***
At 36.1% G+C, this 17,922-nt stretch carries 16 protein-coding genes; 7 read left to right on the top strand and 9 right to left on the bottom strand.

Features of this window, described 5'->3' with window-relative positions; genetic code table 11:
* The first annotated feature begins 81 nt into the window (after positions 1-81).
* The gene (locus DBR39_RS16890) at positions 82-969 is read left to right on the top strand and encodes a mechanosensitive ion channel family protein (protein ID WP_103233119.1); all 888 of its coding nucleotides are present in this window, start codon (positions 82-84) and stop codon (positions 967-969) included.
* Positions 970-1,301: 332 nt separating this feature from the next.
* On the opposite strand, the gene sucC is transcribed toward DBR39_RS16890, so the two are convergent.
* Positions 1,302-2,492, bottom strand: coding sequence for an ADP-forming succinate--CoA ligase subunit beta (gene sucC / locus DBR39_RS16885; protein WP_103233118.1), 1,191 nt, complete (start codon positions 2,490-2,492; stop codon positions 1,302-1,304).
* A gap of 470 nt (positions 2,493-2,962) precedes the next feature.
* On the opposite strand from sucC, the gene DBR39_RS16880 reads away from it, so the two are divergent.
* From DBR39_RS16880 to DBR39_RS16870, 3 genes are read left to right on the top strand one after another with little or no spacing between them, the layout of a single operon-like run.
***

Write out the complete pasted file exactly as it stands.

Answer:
At 36.1% G+C, this 17,922-nt stretch carries 16 protein-coding genes; 7 read left to right on the top strand and 9 right to left on the bottom strand.

Features of this window, described 5'->3' with window-relative positions; genetic code table 11:
* The first annotated feature begins 81 nt into the window (after positions 1-81).
* The gene (locus DBR39_RS16890) at positions 82-969 is read left to right on the top strand and encodes a mechanosensitive ion channel family protein (protein ID WP_103233119.1); all 888 of its coding nucleotides are present in this window, start codon (positions 82-84) and stop codon (positions 967-969) included.
* Positions 970-1,301: 332 nt separating this feature from the next.
* On the opposite strand, the gene sucC is transcribed toward DBR39_RS16890, so the two are convergent.
* Positions 1,302-2,492, bottom strand: coding sequence for an ADP-forming succinate--CoA ligase subunit beta (gene sucC / locus DBR39_RS16885; protein WP_103233118.1), 1,191 nt, complete (start codon positions 2,490-2,492; stop codon positions 1,302-1,304).
* A gap of 470 nt (positions 2,493-2,962) precedes the next feature.
* On the opposite strand from sucC, the gene DBR39_RS16880 reads away from it, so the two are divergent.
* From DBR39_RS16880 to DBR39_RS16870, 3 genes are read left to right on the top strand one after another with little or no spacing between them, the layout of a single operon-like run.